The retreat of the Al Shabaab Islamist militant group in Somalia since 2011. Original map by Evan Centanni. Incorporates elements from this blank map by Eric Gaba and this locator map by TheEmirr. (license: CC BY-SA).

State of Anarchy
Located at the tip of East Africa's "Horn", Somalia has been wracked by chaos and violence since the fall of its last effective national government in 1991. While the northern Somaliland and Puntland regions formed autonomous governments, central and southern Somalia were ruled for many years by a patchwork of local warlords.

Friday, September 21, 2012

Yemen Conflict Map: September 2012 (#4)

Since June, the Yemeni government has completed its campaign to free the south from Al Qaeda rule, but multiple rebel movements remain active. Keep reading for a summary of the current situation. (To see other maps in this series, view all Yemen updates.)

Map of current division in Yemen, including Al Qaeda or Ansar al-Sharia activity, Houthi rebel control, and the location of the Southern Movement insurgency. Update for September 2012.
Presence of rebel forces in Yemen as of September 2012. Ansar al-Sharia is part of Al-Qaeda in the Arabian Peninsula (AQAP). Map by Evan Centanni, using this blank map by NordNordWest/Wikipedia (license: CC BY-SA).


Thursday, September 6, 2012

Independent Azawad No More: Northern Mali in Islamist Hands

There are newer versions of this map available. To see them, view all Mali maps.   

Since declaring the independence of Azawad in April, control by northern Mali's MNLA rebels has been usurped by the hardline Islamists of Ansar Dine and MUJAO. The new regime, while still bitter enemies of the Malian government, does not claim independence. Presented here is a map and brief guide explaining the current situation.

Map of Islamist rebel control in northern Mali as of September 2012
Area held by Islamist rebel groups Ansar Dine and MUJWA in northern Mali. Map by Evan Centanni, modified from Wikimedia map by Orionist, using images by Carport and NordNordWest (source). License: CC BY-SA.
Separatists vs. Islamists
Last April, the Tuareg-dominated separatists of the National Movement for the Liberation of Azawad (MNLA) swept into victory in northern Mali, completing their control of the region and declaring independence as the State of Azawad. But their victory was won only with the support of Ansar Dine, an Islamist militia led by veteran Tuareg fighter Iyad Ag Ghaly. The MNLA and Ansar Dine then alternated between cooperation and conflict for months, with the Islamists grabbing ever more control of the region's cities.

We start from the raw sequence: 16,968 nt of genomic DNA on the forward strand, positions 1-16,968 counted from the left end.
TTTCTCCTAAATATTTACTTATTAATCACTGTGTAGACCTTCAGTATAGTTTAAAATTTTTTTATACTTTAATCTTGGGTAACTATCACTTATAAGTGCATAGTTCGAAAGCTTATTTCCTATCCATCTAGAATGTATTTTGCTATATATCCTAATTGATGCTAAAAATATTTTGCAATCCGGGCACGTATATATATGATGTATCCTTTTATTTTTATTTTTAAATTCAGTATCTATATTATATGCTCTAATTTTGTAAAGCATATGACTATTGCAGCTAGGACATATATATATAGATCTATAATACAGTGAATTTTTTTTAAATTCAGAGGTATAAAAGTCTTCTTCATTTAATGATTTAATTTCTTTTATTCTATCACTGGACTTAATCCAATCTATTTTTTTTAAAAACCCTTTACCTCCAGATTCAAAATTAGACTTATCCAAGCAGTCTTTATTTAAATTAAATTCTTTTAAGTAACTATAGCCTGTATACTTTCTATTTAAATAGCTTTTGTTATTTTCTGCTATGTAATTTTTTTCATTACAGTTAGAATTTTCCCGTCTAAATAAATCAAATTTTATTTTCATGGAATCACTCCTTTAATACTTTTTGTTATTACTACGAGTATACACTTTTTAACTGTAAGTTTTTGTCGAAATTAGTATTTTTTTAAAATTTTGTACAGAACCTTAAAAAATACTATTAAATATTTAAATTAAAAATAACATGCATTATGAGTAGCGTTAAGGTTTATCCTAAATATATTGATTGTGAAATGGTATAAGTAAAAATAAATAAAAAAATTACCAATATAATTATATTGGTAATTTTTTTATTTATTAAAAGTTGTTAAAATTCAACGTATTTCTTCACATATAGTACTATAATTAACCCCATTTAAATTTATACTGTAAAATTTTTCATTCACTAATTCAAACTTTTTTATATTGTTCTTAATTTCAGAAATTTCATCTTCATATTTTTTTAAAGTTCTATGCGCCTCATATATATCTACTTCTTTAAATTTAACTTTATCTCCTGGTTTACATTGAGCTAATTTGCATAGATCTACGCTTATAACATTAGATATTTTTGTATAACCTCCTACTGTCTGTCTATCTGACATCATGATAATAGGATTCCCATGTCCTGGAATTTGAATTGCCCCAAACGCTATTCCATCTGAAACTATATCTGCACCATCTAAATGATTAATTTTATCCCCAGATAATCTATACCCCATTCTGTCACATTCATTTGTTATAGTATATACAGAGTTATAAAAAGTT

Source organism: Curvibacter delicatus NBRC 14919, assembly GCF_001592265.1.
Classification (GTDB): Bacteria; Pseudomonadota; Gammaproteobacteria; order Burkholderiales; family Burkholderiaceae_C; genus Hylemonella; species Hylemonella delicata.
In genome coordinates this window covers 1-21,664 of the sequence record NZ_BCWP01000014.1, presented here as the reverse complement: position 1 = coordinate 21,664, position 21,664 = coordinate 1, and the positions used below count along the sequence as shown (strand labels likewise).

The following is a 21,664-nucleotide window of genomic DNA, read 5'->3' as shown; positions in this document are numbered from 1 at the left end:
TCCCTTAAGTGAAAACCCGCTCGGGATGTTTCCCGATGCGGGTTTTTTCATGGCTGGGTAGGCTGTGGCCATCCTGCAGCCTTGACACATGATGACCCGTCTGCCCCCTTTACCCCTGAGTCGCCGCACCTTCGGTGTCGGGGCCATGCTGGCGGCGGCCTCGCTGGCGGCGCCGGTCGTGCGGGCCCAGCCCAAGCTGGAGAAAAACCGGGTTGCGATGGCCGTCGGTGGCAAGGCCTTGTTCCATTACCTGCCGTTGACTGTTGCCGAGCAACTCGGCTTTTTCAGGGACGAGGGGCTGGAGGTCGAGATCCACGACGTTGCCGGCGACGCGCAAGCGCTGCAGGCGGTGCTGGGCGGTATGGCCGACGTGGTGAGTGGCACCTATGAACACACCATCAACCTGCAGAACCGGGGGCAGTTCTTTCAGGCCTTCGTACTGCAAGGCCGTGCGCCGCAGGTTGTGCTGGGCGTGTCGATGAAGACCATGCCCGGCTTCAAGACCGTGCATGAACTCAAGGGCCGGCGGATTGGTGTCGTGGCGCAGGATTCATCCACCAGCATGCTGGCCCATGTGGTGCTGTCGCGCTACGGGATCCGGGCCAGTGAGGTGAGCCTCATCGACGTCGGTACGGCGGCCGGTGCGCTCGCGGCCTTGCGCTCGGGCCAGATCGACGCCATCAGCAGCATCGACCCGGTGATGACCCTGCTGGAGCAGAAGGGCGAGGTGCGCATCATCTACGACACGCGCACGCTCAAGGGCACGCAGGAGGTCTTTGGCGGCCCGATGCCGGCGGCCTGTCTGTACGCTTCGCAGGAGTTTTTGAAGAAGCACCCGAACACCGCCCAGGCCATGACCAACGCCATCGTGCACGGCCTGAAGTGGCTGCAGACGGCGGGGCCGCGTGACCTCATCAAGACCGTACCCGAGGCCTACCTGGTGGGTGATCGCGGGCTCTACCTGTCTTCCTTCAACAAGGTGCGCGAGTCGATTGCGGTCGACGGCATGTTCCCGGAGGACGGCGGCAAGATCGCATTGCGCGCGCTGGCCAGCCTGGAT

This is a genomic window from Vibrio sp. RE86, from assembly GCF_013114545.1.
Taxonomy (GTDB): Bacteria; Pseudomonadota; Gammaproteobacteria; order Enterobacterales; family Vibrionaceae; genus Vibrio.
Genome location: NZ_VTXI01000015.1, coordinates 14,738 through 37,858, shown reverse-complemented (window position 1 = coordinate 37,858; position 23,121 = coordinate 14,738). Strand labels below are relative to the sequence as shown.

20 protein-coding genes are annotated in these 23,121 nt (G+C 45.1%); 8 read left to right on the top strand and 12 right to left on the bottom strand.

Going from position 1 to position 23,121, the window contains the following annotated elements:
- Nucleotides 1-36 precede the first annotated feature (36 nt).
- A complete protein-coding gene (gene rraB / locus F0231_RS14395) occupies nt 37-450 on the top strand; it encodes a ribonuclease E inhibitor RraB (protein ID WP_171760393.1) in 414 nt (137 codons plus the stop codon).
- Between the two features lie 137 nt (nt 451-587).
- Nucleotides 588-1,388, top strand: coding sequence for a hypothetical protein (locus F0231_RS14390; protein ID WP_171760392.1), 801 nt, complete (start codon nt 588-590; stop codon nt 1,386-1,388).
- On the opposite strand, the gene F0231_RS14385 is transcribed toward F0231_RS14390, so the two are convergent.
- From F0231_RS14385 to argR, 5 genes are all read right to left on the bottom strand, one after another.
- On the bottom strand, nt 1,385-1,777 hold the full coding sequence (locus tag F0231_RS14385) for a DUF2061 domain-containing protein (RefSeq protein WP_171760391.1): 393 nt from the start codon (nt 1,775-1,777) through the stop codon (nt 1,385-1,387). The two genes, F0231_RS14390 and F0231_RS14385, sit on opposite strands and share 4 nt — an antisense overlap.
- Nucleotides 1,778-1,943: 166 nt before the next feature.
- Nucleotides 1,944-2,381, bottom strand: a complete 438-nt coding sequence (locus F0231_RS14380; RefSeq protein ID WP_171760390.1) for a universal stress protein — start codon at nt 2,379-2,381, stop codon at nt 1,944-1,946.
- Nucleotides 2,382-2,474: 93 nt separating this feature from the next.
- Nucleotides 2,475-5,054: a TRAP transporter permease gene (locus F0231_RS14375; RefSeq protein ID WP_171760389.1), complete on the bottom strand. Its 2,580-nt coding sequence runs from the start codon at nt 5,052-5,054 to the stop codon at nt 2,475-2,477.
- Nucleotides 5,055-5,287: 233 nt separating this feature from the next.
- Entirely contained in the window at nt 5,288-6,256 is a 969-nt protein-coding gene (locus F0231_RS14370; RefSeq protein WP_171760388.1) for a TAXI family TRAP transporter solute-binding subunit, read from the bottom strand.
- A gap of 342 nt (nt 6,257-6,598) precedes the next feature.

Saturday, June 16, 2012

Yemen Conflict: Map Update 3

Fighting between Yemen's transitional government and Al Qaeda branch Ansar al-Sharia reached a climax this week, as government forces captured the militants' strongholds in Abyan province. This article gives a rundown of recent events and the current situation in divided Yemen.

Map of division in Yemen, including control by Al Qaeda or Ansar al-Sharia, the Houthi rebels, and the Southern Movement. Update for June 2012.
Presence of anti-government forces in Yemen in June 2012. Ansar al-Sharia is part of Al-Qaeda in the Arabian Peninsula (AQAP). Map by Evan Centanni, using this blank map by NordNordWest/Wikipedia (license: CC BY-SA).




Sunday, March 11, 2012

Map Update: Yemen Conflict

Country Name: Yemen (English), Al Yaman (Arabic)
Official Name: Republic of Yemen (English), Al Jumhūriyyah al Yamaniyyah (Arabic)
News Category: Divided Countries
Summary: Despite a negotiated end to its political crisis, Yemen is still deeply divided between the official government and at least three separate armed groups which existed even before the recent turmoil. For a description of the beginnings of Yemen's popular uprising and the first version of this conflict map from last July, see Yemen Fragments Under Uprising. A previous updated version of that map can be seen in the News Bits: October 2011 article.

Major areas of non-government control in Yemen, held by armed groups resistant to the country's recent power-sharing deal. Ansar al-Sharia and Al-Qaeda in the Arabian Peninsula (AQAP) are two related Islamic extremist groups. Map is my own work, from this blank map by Wikipedia user NordNordWest (license: CC BY-SA)


(Note: For updates to this map, follow the Yemen label on Political Geography Now.)

Conflict Update
Since last fall, the conflict in Yemen has undergone something of a change in direction. In November President Ali Abdullah Saleh finally signed an agreement with the Joint Meeting Parties, a coalition of opposition politicians that includes Nobel Peace Prize winner Tawakkul Karman. Under the deal, brokered by the Gulf Cooperation Council, Saleh would yield the presidency in February to vice president Abd Rabbuh Mansur Al-Hadi via a symbolic election. After the power transfer went forward as planned last month, opposition militias have mostly ended their conflicts with the government, and unarmed protests have decreased (but not ended altogether). The city of Taiz, referred to as the heart of Yemen's revolution, has been largely demilitarized, and the streets of Sana'a no longer see frequent violence.

Useful Link: Timeline of the 2011–2012 Yemeni uprising (Wikipedia)